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China Earth Science

China Third Country To Be Hit By 'Brown Tide' 129

Posted by timothy
from the can-we-find-a-way-to-make-it-edible dept.
ananyo writes "The species of alga that causes 'brown tides' in the United States and South Africa is also to blame for massive blooms along China's east coast on the Bohai Sea, researchers have found. The finding could be the first step to tackling the problem. It is the fourth consecutive year the country has been hit by the bloom (Slashdot's story on the 2010 bloom), with the situation worsening each time the bloom returns."
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China Third Country To Be Hit By 'Brown Tide'

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  • by G3ckoG33k (647276) on Tuesday July 17, 2012 @09:43AM (#40673685)

    http://news.bbc.co.uk/2/hi/europe/3007228.stm [bbc.co.uk]

    'Half of the fish species in the Baltic are at levels below the critical biological level, while pregnant Swedish women are being warned not to eat herring - a staple diet - because of dioxins. There is little dispute that St Petersburg - Russia's second-biggest city - is the Baltic's single biggest polluter, and behind many of the problems.'

    http://www.euronews.com/2010/02/10/baltic-nations-take-action-on-sea-pollution/ [euronews.com]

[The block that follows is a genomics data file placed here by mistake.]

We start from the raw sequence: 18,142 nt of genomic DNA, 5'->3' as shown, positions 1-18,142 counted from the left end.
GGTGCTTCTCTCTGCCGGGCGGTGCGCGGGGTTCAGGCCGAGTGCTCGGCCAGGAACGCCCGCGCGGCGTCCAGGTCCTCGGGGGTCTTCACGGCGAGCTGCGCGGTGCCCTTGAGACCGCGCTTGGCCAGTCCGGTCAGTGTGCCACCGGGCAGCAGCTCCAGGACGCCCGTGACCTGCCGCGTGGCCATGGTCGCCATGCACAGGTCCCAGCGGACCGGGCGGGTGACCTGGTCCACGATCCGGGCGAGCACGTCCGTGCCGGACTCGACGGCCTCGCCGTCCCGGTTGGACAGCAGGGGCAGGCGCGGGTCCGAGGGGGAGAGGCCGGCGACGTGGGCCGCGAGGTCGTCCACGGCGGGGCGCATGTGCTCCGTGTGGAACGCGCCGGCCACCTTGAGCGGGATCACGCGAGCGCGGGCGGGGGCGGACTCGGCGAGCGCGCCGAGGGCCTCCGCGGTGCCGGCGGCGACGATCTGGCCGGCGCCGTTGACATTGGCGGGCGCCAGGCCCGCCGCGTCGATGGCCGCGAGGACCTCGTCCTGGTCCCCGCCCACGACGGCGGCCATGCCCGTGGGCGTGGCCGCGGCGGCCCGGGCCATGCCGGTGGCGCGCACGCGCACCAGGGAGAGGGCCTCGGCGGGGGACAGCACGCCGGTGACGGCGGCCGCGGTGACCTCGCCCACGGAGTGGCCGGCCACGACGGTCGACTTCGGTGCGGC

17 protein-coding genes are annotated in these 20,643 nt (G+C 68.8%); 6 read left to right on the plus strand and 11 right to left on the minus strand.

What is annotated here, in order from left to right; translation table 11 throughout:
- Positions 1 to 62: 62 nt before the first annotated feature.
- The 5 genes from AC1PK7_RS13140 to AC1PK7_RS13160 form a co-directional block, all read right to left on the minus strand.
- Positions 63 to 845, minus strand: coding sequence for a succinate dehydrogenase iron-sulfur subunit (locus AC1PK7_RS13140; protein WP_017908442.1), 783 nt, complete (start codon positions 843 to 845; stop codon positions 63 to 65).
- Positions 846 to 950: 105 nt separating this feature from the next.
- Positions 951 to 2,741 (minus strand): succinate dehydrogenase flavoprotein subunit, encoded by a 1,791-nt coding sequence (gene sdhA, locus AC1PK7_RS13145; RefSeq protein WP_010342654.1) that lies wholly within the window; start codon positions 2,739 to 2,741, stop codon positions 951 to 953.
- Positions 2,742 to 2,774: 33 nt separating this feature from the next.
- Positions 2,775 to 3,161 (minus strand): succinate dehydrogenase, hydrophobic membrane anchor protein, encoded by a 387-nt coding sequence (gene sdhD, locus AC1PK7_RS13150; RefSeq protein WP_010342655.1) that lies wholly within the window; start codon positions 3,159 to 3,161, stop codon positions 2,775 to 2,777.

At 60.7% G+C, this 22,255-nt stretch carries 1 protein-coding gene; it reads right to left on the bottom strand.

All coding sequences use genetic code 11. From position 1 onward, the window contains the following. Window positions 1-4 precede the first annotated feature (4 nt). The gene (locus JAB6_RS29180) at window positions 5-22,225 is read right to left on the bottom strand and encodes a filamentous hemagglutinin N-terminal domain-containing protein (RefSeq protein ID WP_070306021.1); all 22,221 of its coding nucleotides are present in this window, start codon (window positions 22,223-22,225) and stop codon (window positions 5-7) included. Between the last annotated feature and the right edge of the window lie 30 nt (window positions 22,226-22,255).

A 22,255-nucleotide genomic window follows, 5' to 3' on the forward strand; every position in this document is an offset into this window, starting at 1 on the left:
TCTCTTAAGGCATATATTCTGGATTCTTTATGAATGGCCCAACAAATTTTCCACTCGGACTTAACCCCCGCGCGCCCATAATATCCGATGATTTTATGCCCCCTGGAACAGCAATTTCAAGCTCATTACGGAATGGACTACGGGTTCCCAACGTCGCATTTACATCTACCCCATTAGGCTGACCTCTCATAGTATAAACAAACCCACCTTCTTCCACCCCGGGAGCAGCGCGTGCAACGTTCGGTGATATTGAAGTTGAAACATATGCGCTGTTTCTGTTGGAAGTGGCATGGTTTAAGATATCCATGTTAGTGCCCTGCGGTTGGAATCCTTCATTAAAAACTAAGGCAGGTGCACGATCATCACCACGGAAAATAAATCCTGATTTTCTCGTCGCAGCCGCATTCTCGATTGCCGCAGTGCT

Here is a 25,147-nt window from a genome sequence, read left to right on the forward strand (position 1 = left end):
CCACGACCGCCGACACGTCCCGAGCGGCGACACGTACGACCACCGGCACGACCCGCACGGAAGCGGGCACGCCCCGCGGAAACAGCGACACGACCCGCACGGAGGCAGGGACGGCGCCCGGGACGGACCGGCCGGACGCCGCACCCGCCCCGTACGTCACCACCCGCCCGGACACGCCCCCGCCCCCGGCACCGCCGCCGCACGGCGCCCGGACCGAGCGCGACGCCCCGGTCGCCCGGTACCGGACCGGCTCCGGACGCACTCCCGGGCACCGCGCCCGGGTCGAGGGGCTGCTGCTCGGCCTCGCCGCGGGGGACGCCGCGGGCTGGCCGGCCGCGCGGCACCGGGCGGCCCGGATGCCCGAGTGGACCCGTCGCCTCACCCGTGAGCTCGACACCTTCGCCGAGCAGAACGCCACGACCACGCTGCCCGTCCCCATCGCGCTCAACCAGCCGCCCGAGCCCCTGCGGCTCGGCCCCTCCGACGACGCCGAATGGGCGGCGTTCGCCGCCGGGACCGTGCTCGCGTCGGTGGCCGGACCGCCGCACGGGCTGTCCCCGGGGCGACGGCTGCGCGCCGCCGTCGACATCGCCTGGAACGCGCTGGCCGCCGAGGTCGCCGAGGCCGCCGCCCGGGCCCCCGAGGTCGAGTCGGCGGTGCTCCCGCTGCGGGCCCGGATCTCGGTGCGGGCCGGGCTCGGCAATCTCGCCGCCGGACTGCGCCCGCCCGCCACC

'Northern European nations have been discussing pollution in the Baltic Sea at a conference in Finland. The Baltic is considered one of the most polluted waterways in the world. [...] “Today some of the richest and most environmentally-conscious countries on earth live on the shore of one of the world’s most polluted seas. What a tragedy. It is clear that something has to be done and quickly.” [...] “Today we are also facing a historic international challenge, which I would like to point to as as the issue of chemical and conventional weapons dumped into the Baltic Sea.” [...] Almost enclosed, very shallow, and fed by numerous rivers, the Baltic is a vulnerable sea. 90 million people live around its shores, many of them depending on the sea in some way or other for their livelihoods, but waste from industry, agriculture and daily life ends up in the sea. One of the biggest resulting dangers is too much algae. Excess growth of it robs the water of oxygen suffocating other species.'

    etc.

    Maybe the Chinese still can change this tide, err, that brown tide.

  • by OldSport (2677879) on Tuesday July 17, 2012 @09:56AM (#40673813)
    Already have it: http://en.wikipedia.org/wiki/Asian_Dust [wikipedia.org]
  • by ColdWetDog (752185) on Tuesday July 17, 2012 @09:57AM (#40673815) Homepage

    It's nature healing itself.

    PH levels in the sea are rising. This a result of it. Let this bloom grow and it will eventually come in contact with a different PH level current or sea or ocean and disperse and die - the end result is a normal ph level.

    No, the pH (note the way it's typed - stands for 'negative log of the Hydrogen ion concentration') is DROPPING (becoming more acid - look it up).

    "Nature" doesn't 'heal itself'. It goes along working against entropy. Whether or not that happens to help humans is another issue.

    And while you're hanging out on Wikipedia learning about acid - base reactions and buffers, check on the articles about ocean circulations and gyres.

  • by gstoddart (321705) on Tuesday July 17, 2012 @10:18AM (#40674103) Homepage

    Unfortunately as usual the greenpeace and anti-GM rent-a-mod luddites are against it because ... well I've no idea really